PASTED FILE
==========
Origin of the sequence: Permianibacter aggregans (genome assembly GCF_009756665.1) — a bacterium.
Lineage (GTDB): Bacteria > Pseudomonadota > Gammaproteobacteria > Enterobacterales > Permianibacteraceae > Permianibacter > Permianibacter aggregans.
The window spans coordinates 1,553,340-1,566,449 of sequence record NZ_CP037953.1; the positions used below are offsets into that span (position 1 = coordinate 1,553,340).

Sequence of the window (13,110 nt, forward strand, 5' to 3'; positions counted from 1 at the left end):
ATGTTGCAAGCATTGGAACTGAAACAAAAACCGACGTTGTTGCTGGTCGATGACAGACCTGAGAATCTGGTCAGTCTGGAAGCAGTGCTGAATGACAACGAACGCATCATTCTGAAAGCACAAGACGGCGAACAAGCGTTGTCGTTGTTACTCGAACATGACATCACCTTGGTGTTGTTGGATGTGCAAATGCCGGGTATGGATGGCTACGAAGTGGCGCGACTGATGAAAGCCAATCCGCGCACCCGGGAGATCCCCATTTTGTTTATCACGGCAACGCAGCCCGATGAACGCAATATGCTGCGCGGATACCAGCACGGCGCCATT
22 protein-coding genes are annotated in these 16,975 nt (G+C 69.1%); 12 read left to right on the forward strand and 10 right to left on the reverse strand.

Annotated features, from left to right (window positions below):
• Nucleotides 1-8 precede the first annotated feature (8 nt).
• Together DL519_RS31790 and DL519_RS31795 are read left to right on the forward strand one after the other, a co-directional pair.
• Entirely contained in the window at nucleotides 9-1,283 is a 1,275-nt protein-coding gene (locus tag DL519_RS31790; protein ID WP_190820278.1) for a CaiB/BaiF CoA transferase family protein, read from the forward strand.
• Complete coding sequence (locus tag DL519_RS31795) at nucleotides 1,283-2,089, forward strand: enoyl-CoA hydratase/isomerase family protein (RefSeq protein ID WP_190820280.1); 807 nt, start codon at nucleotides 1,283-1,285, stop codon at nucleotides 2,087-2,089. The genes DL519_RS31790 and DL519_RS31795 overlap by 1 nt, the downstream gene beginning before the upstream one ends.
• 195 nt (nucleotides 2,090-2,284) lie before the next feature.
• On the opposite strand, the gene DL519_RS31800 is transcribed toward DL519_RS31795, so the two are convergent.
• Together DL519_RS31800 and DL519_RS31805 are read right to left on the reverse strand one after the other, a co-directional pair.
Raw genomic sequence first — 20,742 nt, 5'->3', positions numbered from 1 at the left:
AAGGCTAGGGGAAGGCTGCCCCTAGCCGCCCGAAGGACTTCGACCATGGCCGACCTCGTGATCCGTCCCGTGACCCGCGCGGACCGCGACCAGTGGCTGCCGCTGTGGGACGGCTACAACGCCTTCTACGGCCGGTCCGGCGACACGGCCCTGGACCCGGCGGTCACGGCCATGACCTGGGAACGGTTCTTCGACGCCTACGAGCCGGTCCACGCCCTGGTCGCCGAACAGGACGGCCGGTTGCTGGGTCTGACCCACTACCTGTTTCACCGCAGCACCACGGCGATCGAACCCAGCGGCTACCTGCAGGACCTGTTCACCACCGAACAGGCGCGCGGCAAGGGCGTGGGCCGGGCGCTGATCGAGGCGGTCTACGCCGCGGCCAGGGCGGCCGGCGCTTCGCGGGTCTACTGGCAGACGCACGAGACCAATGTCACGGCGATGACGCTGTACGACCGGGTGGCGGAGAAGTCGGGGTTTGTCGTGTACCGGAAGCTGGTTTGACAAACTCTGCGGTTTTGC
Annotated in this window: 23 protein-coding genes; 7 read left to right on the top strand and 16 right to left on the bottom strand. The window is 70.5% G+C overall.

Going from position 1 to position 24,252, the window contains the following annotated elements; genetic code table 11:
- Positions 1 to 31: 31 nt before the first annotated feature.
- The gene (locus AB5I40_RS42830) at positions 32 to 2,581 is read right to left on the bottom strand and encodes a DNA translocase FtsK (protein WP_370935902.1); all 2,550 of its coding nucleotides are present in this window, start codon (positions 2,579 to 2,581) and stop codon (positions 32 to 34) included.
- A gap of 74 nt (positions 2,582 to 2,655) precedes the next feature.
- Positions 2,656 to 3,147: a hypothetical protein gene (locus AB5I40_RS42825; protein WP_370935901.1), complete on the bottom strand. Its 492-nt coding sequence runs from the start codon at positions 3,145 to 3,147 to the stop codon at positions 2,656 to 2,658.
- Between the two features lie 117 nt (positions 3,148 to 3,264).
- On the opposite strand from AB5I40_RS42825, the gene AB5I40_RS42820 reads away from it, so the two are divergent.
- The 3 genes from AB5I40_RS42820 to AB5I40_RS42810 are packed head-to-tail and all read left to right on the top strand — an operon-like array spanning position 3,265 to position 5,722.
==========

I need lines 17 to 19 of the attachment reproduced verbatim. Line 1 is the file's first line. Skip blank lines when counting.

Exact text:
Annotated in this window: 23 protein-coding genes; 7 read left to right on the top strand and 16 right to left on the bottom strand. The window is 70.5% G+C overall.

Going from position 1 to position 24,252, the window contains the following annotated elements; genetic code table 11:
- Positions 1 to 31: 31 nt before the first annotated feature.